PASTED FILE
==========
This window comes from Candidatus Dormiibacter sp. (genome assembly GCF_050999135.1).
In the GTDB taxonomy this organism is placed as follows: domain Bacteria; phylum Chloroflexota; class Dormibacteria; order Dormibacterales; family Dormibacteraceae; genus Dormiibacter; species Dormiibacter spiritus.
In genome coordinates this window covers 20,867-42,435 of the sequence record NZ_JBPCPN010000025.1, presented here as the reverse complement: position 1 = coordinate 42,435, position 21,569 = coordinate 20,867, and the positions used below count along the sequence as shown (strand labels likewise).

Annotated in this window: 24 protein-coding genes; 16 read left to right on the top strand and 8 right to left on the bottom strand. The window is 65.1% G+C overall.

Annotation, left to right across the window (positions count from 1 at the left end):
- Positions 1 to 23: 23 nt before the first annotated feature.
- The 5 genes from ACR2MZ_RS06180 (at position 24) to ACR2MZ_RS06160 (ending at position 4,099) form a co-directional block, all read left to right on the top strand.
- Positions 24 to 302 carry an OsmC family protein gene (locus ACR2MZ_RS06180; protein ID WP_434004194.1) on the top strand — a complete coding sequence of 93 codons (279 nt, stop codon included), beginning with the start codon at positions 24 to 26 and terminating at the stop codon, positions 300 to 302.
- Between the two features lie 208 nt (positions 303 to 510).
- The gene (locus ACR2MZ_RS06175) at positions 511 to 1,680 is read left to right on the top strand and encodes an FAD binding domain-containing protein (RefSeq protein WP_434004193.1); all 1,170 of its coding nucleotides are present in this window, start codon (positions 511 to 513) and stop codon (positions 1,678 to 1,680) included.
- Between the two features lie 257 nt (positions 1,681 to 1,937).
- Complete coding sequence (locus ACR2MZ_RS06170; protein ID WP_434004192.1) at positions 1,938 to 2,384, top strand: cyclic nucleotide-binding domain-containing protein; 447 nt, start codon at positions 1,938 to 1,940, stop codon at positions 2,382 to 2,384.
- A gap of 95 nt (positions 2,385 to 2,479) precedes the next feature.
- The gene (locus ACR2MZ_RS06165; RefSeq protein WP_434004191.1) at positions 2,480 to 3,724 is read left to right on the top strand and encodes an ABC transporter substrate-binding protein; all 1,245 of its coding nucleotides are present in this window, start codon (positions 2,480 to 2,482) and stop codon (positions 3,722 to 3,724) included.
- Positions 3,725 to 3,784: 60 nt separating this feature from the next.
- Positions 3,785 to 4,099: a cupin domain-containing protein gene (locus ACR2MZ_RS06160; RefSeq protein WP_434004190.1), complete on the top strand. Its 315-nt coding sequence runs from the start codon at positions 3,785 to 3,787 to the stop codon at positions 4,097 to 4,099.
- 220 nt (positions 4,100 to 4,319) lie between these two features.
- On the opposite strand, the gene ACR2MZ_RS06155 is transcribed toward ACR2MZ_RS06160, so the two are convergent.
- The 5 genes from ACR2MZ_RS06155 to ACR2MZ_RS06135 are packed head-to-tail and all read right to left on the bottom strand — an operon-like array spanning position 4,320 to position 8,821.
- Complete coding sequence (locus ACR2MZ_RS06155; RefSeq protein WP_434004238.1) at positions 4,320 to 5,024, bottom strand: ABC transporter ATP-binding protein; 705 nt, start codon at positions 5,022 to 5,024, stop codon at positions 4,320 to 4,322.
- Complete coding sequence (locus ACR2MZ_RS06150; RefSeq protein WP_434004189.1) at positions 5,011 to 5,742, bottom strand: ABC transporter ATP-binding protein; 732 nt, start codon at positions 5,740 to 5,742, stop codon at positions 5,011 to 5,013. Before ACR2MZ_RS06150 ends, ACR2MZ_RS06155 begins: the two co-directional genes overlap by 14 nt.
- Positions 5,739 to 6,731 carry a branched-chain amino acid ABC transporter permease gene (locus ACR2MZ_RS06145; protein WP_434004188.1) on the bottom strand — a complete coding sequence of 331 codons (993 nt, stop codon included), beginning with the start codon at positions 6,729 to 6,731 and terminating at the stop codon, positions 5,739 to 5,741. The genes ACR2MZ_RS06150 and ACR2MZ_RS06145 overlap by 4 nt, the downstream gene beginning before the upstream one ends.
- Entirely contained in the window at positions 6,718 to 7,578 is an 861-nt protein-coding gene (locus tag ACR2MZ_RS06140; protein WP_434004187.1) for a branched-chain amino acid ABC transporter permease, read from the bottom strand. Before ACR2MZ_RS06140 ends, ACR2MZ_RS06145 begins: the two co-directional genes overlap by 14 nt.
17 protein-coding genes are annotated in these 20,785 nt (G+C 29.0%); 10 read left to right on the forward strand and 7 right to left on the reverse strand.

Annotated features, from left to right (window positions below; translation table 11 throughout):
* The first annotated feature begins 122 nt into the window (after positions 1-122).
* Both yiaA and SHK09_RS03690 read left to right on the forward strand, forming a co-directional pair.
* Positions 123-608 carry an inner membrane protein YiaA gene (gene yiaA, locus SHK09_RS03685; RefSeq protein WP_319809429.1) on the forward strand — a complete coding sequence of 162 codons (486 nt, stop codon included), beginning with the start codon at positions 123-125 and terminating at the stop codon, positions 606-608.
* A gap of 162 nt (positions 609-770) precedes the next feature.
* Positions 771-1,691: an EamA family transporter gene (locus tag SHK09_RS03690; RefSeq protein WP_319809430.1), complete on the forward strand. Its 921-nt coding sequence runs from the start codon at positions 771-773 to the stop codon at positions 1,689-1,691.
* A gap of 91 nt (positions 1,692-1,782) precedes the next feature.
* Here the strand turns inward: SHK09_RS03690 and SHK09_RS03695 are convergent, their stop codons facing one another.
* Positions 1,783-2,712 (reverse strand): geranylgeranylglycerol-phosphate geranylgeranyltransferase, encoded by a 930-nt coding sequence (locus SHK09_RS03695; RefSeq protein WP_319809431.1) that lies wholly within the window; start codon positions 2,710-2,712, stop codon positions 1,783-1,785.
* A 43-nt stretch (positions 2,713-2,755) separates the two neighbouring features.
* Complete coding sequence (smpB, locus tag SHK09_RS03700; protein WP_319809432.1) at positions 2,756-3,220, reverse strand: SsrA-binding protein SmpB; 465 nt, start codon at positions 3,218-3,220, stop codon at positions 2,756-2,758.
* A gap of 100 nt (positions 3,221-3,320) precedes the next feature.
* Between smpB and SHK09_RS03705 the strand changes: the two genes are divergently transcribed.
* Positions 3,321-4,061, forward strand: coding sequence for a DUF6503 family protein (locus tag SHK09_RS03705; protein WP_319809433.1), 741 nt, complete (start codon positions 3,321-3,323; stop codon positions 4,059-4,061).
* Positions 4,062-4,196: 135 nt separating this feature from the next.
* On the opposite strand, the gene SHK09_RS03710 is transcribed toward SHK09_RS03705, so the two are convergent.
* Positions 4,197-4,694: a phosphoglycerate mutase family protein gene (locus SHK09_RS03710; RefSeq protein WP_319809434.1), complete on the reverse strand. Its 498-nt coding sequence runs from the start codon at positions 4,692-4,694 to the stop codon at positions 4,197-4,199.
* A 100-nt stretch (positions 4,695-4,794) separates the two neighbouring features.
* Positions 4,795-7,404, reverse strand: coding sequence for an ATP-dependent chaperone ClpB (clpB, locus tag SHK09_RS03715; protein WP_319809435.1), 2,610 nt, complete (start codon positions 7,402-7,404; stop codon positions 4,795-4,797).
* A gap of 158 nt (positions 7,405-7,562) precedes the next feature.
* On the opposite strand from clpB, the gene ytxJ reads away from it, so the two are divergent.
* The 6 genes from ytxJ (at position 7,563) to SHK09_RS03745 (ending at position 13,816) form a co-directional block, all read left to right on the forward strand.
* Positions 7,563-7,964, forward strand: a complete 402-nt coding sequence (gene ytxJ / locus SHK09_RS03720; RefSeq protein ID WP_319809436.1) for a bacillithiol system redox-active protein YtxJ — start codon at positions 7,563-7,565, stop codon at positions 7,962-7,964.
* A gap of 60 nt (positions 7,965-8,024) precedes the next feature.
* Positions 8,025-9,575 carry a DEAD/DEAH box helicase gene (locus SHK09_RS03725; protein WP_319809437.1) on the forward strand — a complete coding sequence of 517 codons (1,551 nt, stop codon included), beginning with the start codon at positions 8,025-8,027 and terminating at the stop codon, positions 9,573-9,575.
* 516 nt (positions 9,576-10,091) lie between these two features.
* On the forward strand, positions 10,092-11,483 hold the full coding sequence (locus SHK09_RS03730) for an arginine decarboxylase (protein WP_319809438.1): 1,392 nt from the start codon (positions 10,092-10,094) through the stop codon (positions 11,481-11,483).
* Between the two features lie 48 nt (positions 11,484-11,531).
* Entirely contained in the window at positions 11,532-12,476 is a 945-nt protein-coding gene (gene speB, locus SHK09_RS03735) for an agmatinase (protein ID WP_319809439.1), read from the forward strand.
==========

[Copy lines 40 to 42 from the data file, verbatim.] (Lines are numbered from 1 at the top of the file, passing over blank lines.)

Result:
* On the opposite strand, the gene SHK09_RS03710 is transcribed toward SHK09_RS03705, so the two are convergent.
* Positions 4,197-4,694: a phosphoglycerate mutase family protein gene (locus SHK09_RS03710; RefSeq protein WP_319809434.1), complete on the reverse strand. Its 498-nt coding sequence runs from the start codon at positions 4,692-4,694 to the stop codon at positions 4,197-4,199.
* A 100-nt stretch (positions 4,695-4,794) separates the two neighbouring features.